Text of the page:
Flight safety vs. animal rights issues in discussion of how airport, airline keeps birds out of paths of planes.

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HOUSTON -- Hundreds of birds were poisoned and killed at Bush Intercontinental Airport as part of a "bird abatement project" that animal rights groups call cruel and inhumane.

Just after daybreak one recent weekend, the KHOU captured on video something strange happening — birds dropping mysteriously from the sky in distress.

"It was going around and around in circles, you know, like how somebody is drunk or dizzy," said parking lot worker Betrice Miles.

She was talking about pigeons and grackles exhibiting seizure-like behavior, and the beginning of a slow death.Miles' co-worker Shara Kelly shot video of one dying bird on her cell phone.

"It was right there for a long time just flipping and flipping and flipping," Kelly said. "And I was like, why are these birds dying like that, I don't know if it's something that somebody fed them."

It was a poison called Avitrol, that's sold in the form of corn kernels. United Airlines said in cooperation with the Houston Airport System, it hired a licensed pest control contractor to put it down to "reduce the health and safety risks posed by birds at airport property."

But United called the birds "pests" in an internal company e-mail obtained by KHOU. That e-mail maps out 20 different bait tray sites throughout all terminals at Bush Intercontinental as well as and a United maintenance hangar.

While Avitrol's manufacturer says it is used as a frightening agent to scare flocks away, KHOU confirmed through airport sources that hundreds of birds were killed during the weekend operation.

"These deaths look anything but humane," said Dr. John Hadidian, a senior scientist with the Humane Society of the United States.

One of the poisoned birds, a great-tailed grackle, took a full hour to die — sometimes struggling to move its legs, sometimes appearing paralyzed with its beak open for several minutes at a time.

"The birds that are dying after ingesting this compound are suffering and in great distress," Hadidian said.

Hadidian said the Humane Society recognizes bird engine strikes as a threat to air safety. The most notable memory for most people: the successful emergency landing of a U.S. Airways jet on the Hudson River after a double-engine bird strike.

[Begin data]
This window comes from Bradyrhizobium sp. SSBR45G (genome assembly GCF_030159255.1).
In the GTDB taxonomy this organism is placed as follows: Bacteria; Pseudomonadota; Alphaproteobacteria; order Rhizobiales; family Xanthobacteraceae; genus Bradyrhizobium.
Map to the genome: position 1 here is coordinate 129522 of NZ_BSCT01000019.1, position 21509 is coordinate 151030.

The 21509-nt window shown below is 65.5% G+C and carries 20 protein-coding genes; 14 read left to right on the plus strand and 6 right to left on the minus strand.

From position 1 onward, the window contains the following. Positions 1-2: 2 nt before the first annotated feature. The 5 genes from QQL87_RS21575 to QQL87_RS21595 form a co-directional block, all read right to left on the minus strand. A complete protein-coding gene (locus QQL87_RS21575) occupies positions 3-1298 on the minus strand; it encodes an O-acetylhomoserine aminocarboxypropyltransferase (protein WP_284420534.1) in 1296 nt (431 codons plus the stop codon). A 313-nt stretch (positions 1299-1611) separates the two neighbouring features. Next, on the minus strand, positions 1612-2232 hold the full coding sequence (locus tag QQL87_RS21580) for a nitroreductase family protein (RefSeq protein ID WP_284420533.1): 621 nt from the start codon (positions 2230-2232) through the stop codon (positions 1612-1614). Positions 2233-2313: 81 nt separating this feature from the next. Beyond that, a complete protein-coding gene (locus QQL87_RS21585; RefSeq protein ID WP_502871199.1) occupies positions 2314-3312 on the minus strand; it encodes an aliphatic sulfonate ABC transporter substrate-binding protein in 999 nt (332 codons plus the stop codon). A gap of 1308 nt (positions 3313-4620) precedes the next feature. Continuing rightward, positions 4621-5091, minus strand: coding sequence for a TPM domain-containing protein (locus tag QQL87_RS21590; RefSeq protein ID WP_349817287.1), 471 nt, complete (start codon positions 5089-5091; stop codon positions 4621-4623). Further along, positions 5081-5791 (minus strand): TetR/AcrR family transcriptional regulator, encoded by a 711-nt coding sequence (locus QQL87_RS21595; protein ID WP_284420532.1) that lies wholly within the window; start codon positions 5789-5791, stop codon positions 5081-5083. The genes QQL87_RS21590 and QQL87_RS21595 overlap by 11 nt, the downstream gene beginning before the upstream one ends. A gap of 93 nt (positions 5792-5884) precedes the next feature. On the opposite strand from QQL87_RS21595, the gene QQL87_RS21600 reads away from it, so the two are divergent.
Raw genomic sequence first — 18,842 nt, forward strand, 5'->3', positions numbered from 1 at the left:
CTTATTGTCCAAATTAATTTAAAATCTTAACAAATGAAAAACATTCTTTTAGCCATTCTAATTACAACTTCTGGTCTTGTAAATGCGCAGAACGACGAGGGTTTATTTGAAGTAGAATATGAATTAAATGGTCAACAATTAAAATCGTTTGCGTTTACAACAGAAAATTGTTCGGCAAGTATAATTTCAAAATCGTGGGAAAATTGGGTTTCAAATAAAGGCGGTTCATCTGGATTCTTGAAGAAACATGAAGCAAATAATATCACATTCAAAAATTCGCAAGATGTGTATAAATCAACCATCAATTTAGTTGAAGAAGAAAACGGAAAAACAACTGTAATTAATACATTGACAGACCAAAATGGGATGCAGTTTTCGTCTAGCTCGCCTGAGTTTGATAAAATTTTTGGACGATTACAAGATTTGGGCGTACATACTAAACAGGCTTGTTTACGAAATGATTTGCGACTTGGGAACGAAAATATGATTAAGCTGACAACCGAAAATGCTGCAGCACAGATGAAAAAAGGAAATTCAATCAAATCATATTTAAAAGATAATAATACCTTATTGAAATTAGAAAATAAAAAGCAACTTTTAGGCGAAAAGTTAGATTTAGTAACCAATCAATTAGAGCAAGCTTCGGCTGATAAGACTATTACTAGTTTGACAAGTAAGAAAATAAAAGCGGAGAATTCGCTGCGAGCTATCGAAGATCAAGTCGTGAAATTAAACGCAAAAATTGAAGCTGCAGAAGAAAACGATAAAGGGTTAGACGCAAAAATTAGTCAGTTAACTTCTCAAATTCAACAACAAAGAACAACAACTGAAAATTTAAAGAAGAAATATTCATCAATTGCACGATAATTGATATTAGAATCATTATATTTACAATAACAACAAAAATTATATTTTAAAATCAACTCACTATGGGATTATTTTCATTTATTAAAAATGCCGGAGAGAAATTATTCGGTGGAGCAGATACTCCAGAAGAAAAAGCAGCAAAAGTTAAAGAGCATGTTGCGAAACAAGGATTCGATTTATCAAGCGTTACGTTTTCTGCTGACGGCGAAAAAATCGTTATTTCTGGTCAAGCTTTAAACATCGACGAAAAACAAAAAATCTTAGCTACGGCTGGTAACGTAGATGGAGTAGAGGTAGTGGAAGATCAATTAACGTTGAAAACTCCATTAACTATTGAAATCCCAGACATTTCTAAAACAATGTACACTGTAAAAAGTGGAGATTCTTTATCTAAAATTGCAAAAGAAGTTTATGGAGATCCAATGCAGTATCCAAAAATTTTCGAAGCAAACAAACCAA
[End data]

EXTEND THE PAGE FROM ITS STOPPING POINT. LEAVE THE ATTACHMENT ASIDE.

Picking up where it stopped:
But the Humane Society and other animal rights groups advocate for non-lethal bird abatement methods. Those can range from noise-making devices to laying down pigeon birth-control pellets to control the population.

"The Houston Airport System employs a multi-pronged system in addressing the need to keep the wildlife outside the operational perimeter (of all its airports)," spokesman David Hebert said in a written statement.

"This program primarily includes the utilization of loud noises, in an effort to displace the animals, and the installation of traps, but can also employ the use of mitigation chemicals that have been approved for use by the Federal Aviation Administration, the United States Department of Agriculture and the U.S. Fish and Wildlife Service," Hebert said.

He added that the Fish and Wildlife Service reviewed the weekend abatement project and "it was determined that all measures in question fall within the accepted regulatory guidelines."

While Avitrol is a federally approved chemical and the company's website states effected birds "are not in pain," its use is not without controversy. Hadidian said several local and state governments, including San Francisco, Boulder, Colorado and the State of New York, have banned Avitrol.

"I trust my eyes and I look it and I say that is a horrible way for an animal to die," Hadidian said.

The Fish and Wildlife Service said while no violations occurred over the weekend, it said the Houston Airport System may not have reported all bird deaths as required last year. A spokesperson for the federal agency said it plans to send a letter to Houston airport officials requesting the information.

United Airlines said in contracts to handle bird abatement about once a year.

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